Fast facts: the Amazon biome

A quick rundown on one of our planet’s most critical ecosystems

Lago Agrio, a lake in the Ecuadorian Amazon. Andrés Medina, Unsplash
17 August 2021
17 August 2021

This post is also available in: Español Portuguese (Brazil)

To learn more about the Amazon biome, join here for Global Landscapes Forum’s Amazonia Digital Conference: The Tipping Point (September 21-23, 2021). 

The Amazon biome is, by any measure, one of the world’s great natural wonders. It stretches across all of northern Brazil and into eight other countries, including Peru, Colombia, Bolivia, Ecuador, Venezuela, and the Guianas.

At more than 6 million square kilometers, the Amazon is the world’s largest rainforest, more than double the size of the two next-largest rainforests, those of the Congo Basin and Indonesia.

The Amazon River flows from the Andes Mountains all the way to the Atlantic Ocean and has more than 1,100 tributaries, 17 of them longer than 1,600 kilometers. Tons of suspended sediment form islands along the entire length of these rivers, and the Amazon itself deposits so much silt at its mouth that the Brazilian island of Marajó is the size of Switzerland. During highwater season, up to 18 billion cubic meters of freshwater is pumped into the Atlantic every day.

No other ecosystem on Earth can claim greater biodiversity than the Amazon biome, with between 10 percent and 30 percent of world’s known species found there. Scientists have identified some 40,000 different plant species and 16,000 tree species, many of them valuable sources of food. While most of the biome is tropical jungle, it also contains natural savannas and swamps.

A vast and amazing array of wildlife lives in the Amazon rainforest, adding up to about 2,000 different species of mammals, reptiles and amphibians. Many of them – from the pink dolphin to the grey woolly monkey to the wire-tailed manakin – are only found in this habitat, and several are endangered. The biome’s extensive canopy of trees is also home to an estimated 1,300 bird species, and its winding rivers to 3,000 freshwater fish species.

A member of the Tariana tribe in the Amazon region of Brazil. Julio Pantoja, World Bank
A member of the Tariana tribe in the Amazon region of Brazil. Julio Pantoja, World Bank

Many people also live in the Amazon biome. According to one recent study, an estimated 1.7 million people belonging to some 375 Indigenous groups live within about 3,344 indigenous territories (ITs) and about 522 protected natural areas (PNAs), spanning all eight nations and the overseas department of French Guiana. Rubber tappers, river-dwellers, and Quilombola (African-descendant) communities also live in the rainforest and, along with Indigenous peoples, have organized and fought to preserve and demarcate large tracts of the Amazon as protected Indigenous territories and extractive reserves. By now, Indigenous territories alone cover nearly one-third of the region’s land area, and together with PNAs, protect more than one-half of the Amazon rainforest.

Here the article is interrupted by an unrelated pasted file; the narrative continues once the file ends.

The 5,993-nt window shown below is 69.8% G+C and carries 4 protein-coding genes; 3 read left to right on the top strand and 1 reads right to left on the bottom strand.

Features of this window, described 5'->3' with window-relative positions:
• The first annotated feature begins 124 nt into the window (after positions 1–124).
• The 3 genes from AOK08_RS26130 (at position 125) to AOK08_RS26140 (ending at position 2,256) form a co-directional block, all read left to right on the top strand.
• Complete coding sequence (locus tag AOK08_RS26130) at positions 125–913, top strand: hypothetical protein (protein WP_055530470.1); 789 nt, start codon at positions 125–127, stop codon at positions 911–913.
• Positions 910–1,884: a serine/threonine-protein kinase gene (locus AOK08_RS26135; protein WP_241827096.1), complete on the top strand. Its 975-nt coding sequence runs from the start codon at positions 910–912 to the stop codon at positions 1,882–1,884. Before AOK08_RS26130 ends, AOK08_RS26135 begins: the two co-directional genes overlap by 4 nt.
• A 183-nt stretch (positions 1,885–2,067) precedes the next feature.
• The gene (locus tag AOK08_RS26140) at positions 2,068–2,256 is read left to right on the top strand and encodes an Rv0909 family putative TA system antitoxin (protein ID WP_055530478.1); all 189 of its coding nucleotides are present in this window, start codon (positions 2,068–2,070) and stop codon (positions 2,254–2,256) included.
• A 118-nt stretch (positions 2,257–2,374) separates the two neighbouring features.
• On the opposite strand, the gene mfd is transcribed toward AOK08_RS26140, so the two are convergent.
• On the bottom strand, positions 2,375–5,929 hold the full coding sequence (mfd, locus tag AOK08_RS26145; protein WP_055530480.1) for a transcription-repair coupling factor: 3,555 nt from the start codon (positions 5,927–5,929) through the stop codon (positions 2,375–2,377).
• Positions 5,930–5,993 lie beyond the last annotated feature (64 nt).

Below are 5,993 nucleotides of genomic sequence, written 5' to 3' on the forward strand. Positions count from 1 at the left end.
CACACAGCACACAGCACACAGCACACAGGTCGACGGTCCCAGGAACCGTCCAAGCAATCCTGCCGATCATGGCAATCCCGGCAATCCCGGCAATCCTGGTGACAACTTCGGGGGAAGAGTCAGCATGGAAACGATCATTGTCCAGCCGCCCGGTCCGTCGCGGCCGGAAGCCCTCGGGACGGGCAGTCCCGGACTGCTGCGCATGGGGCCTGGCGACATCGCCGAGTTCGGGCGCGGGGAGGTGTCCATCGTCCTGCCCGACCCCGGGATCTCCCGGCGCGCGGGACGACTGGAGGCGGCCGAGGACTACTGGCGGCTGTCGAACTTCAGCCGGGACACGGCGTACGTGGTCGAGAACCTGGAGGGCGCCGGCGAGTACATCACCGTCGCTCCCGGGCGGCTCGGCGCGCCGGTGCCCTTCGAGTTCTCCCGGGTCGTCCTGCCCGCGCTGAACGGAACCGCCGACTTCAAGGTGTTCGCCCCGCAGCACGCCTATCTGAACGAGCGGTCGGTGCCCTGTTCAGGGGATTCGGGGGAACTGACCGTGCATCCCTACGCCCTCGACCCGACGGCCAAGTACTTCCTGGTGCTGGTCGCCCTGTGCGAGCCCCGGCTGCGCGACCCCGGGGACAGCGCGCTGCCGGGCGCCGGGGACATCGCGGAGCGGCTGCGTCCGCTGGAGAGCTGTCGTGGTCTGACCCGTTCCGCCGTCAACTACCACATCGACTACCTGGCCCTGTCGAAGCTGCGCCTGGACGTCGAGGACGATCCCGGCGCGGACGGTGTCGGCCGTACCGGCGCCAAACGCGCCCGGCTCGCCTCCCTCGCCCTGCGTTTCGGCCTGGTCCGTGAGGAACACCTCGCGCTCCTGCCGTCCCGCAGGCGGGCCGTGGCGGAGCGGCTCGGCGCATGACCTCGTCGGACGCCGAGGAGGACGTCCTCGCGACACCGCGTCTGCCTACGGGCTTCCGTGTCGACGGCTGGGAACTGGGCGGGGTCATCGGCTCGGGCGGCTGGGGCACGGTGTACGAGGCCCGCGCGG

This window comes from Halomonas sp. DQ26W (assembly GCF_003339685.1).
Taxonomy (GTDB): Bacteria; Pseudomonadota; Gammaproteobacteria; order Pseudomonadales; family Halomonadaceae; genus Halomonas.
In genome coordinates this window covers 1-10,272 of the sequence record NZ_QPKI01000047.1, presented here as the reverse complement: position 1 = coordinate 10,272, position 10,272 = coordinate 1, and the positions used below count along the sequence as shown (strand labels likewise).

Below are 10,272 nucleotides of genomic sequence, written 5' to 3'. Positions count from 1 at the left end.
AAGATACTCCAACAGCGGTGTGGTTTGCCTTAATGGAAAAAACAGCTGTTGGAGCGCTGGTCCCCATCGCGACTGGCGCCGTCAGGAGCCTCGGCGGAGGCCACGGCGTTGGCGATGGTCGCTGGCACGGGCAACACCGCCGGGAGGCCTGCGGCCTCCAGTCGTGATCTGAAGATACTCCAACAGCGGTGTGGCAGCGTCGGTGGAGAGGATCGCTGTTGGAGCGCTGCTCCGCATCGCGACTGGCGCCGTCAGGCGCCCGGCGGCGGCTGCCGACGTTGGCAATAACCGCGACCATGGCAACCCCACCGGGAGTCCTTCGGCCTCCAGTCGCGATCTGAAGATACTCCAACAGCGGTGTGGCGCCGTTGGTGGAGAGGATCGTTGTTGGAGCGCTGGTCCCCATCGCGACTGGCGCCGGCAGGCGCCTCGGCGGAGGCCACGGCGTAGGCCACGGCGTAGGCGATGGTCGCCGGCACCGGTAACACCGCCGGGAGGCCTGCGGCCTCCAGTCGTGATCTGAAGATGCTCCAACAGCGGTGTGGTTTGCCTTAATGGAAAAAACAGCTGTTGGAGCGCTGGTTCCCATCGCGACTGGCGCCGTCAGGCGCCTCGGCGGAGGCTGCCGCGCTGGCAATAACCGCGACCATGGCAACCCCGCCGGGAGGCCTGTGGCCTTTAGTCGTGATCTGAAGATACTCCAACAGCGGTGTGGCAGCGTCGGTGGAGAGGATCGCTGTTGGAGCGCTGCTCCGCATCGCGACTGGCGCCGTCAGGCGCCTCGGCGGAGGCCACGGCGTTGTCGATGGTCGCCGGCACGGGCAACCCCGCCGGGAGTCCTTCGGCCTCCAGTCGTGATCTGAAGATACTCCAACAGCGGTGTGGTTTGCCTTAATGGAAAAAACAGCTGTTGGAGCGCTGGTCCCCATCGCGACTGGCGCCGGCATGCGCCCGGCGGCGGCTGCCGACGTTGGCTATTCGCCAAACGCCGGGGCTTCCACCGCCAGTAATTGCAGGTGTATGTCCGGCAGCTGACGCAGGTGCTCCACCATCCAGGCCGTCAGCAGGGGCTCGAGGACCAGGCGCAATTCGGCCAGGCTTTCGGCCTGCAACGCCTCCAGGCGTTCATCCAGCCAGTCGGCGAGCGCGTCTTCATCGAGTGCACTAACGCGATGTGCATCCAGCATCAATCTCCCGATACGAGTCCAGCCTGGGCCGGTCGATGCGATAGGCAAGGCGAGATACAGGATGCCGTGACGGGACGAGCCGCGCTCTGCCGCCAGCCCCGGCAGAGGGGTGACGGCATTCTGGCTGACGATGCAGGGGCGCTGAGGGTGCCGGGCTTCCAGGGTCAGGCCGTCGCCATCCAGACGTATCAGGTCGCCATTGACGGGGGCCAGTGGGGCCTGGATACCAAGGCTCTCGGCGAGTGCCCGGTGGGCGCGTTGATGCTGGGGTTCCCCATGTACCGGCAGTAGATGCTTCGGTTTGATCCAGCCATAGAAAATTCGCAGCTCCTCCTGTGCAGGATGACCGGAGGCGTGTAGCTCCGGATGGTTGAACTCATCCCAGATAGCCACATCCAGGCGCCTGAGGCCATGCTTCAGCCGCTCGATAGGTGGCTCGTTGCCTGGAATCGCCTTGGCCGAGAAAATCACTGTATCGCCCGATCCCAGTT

But since at least the 1970s, the Amazon rainforest has been under attack. In Brazil, almost one-fifth of the forest has been destroyed, with 11,000 square kilometers of forest loss in 2020 alone. Between 70 and 80 percent of the converted land is used for cattle ranching and other areas are designated for soy production. Peru has lost almost 3.4 million hectares of tree cover to small scale agriculture and other activities between 2001 and 2020. Colombia, meanwhile, is losing 200,000 hectares of forest annually to agriculture. Mining, dams, and road infrastructure projects also play a role in the environmental devastation.

As some areas of the Amazon are now seeing rainfall drop by as much as 48 percent, fires caused mostly by slash-and-burn agriculture are on the rise, the dry season has expanded over the past 50 years from four months to almost five, and three severe droughts have affected the region since 2005.

Amazon tree boa, Manu National Park, Peru
An Amazon tree boa in Manu National Park, Peru. Ulrike Langner, Unsplash

This destruction has an impact not only on Amazon Basin rainfall – which is believed to contribute to the generation of 70 percent of South America’s GDP – but also on carbon storage. A 2007 study estimated the total carbon locked up in forest biomass in the Amazon Basin was 86 billion tons. However, more recent studies have found that due to deforestation and fire, the rainforest has actually emitted more carbon (16.6 billion tons) than it has drawn in (13.9 billion tons) during the last 10 years.

Environmentalists around the world agree that more secure land rights for Indigenous peoples and local communities (IPLCs) and better protections against land-grabbing are urgently needed to stem this cascade of dire events. As one aforementioned study points out, “a growing body of evidence accumulated over the last decade suggests that IPLCs play a measurable and significant role in keeping forests intact, thereby reducing forest carbon emissions and mitigating climate change.”

Their conservation efforts tend to be “more effective and less expensive than conventional government-sponsored alternatives,” the study states, while a report from 2016 notes that deforestation rates in legally-recognized Indigenous territories are 2 to 3 times lower than in similar areas not registered to Indigenous peoples.

Along with enhancing biodiversity and controlling erosion and flooding, the report goes on to say that securing Indigenous lands in Bolivia, Brazil, and Colombia would avoid up to 59.7 million tons of carbon dioxide over 20 years, which is the equivalent of taking up to 12 million cars off the road each year.


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